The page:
jan 032015

Da jeg i 2007 lærte om (og lærte å feire) den tradisjonelle katolske messen, var det en del ting som overrasket meg – siden jeg aldri hadde hørt om den katolske, liturgiske tradisjon før 1965. Peter Kwasniewski skriver nå om en så pass liten ting som hva man kaller de ulike delene av messen. Hoveddelene hadde blitt kalt Katekumenenes messe og de troendes messe, men dette ble forandret til Ordets liturgi og nattverdens liturgi. OM denne forandringen skriver han:

It is well known that the Novus Ordo Missae divides the Mass into four parts: the Introductory Rites; the Liturgy of the Word; the Liturgy of the Eucharist; and the Concluding Rite. It is perhaps less known among Catholics today that this is a modern schematic and that the much more ancient distinction—still found in the traditional Latin Mass—is between the Mass of the Catechumens and the Mass of the Faithful. As we bask in the effulgence of the Incarnate Word, it would be well to reflect on why this ancient way of speaking is superior to the modern way.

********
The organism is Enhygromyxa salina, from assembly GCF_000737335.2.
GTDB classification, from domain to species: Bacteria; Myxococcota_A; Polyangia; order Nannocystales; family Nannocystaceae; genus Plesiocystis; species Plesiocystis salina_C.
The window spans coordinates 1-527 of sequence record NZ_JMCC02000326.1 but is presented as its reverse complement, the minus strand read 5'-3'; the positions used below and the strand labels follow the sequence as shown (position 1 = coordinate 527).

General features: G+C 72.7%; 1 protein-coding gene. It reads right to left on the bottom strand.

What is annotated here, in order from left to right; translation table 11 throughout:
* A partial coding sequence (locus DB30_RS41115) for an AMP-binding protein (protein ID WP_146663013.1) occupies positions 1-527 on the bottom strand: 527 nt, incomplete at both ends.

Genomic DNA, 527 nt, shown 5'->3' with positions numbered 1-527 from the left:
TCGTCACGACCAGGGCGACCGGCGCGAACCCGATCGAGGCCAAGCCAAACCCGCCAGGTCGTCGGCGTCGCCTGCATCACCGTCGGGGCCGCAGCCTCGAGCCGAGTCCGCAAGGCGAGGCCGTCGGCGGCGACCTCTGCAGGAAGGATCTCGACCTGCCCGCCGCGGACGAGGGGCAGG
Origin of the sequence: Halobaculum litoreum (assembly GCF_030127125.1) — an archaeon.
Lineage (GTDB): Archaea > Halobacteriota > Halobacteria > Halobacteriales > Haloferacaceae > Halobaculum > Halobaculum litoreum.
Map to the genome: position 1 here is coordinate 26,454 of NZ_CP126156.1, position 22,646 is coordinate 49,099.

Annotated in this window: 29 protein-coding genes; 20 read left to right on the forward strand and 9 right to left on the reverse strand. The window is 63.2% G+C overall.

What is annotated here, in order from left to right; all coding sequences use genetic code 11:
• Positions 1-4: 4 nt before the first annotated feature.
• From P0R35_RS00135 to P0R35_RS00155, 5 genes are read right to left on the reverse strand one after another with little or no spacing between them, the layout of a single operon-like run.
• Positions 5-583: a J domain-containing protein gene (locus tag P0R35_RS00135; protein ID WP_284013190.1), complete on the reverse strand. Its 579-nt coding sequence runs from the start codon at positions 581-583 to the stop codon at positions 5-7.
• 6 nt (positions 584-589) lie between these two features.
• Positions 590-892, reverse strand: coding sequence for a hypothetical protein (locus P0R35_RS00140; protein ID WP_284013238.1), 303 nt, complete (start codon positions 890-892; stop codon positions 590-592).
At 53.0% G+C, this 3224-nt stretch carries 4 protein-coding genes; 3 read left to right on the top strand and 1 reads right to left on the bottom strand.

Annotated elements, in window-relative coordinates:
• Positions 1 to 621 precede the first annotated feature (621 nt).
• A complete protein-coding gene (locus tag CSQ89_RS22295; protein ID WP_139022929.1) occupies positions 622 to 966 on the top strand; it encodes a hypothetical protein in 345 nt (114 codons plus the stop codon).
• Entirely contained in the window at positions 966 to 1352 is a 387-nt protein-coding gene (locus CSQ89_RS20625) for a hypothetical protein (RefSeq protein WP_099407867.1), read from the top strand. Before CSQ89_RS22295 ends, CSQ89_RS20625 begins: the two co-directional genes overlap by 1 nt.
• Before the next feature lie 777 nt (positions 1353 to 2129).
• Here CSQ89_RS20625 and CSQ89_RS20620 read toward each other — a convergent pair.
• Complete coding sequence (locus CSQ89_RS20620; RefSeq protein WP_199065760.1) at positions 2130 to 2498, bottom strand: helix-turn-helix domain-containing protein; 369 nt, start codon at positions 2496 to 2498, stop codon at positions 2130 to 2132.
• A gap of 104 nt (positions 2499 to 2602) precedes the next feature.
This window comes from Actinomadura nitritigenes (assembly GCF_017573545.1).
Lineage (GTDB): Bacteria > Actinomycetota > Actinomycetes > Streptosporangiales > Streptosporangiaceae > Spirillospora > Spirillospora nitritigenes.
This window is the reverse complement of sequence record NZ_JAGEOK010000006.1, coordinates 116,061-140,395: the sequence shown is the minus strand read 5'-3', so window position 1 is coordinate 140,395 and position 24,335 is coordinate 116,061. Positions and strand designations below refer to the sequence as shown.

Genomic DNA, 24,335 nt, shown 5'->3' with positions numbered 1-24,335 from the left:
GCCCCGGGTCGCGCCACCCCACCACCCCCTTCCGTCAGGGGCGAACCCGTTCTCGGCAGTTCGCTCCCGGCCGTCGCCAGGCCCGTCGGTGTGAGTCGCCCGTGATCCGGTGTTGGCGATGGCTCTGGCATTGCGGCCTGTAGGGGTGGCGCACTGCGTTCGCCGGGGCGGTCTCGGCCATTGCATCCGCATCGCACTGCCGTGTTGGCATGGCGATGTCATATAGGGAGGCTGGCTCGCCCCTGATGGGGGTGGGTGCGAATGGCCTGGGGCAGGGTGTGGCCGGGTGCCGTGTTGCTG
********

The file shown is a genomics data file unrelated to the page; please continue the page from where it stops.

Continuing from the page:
The central and definitive “word” is Jesus Christ, the Logos or Verbum of the Father, made flesh for us men and for our salvation. It follows that the liturgy of the Word par excellence is the Holy Eucharist itself. To go further, the liturgy of the Word, in the fullest sense, must be the Eucharistic sacrifice, because in this sacrifice the Word which is “spoken” by the Father is offered back to Him, thanks to His human nature, in a perfect self-offering—and this oblation of Christ on the cross is the sole reason we ourselves can receive, can be made “hearers of,” the word of God in nature and in divine revelation. If, instead, one appropriates “word” to the Bible, then this portion of public worship, in terms of the phenomenology of the Mass, risks becoming an equal to the Eucharist, if not its superior. …

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